Figure 2.8: location of the project area within London and its main centres (own image).
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Figure 2.9: Nine Elms: view over Battersea with the Battersea Power Station in the front (reference!!).
Figure 2.10: Nine Elms: new developments between Battersea and Battersea Park (own image).
Figure 2.11: Nine Elms: the first completed buildings of Vauxhall (own image).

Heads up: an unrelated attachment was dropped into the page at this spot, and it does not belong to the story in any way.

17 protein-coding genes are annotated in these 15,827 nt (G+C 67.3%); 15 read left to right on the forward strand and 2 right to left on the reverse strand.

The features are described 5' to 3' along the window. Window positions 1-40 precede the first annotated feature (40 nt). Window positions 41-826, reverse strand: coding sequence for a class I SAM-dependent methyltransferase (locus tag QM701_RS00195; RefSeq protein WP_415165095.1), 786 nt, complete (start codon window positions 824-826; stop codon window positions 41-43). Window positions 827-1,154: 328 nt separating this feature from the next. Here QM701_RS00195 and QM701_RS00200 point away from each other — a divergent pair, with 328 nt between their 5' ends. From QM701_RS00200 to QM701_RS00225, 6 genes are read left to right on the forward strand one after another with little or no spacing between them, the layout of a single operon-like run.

Figure 2.12: narrow streets in between Brixton and Battersea edged by row housing (own image).
Figure 2.13: street with public housing on both sides in between Brixton and Vauxhall (own image).
Figure 2.14: residential towers close to Larkhall Park, located in between Brixton and Battersea (own image).
Figure 2.15: Brixton: one of the professionalised shops in the â€œmallsâ€? (own image).
Figure 2.16: Brixton: the mall with a non professionalised shop in the front (own image)
Figure 2.17: Brixton: permanent outside markets (own illustration)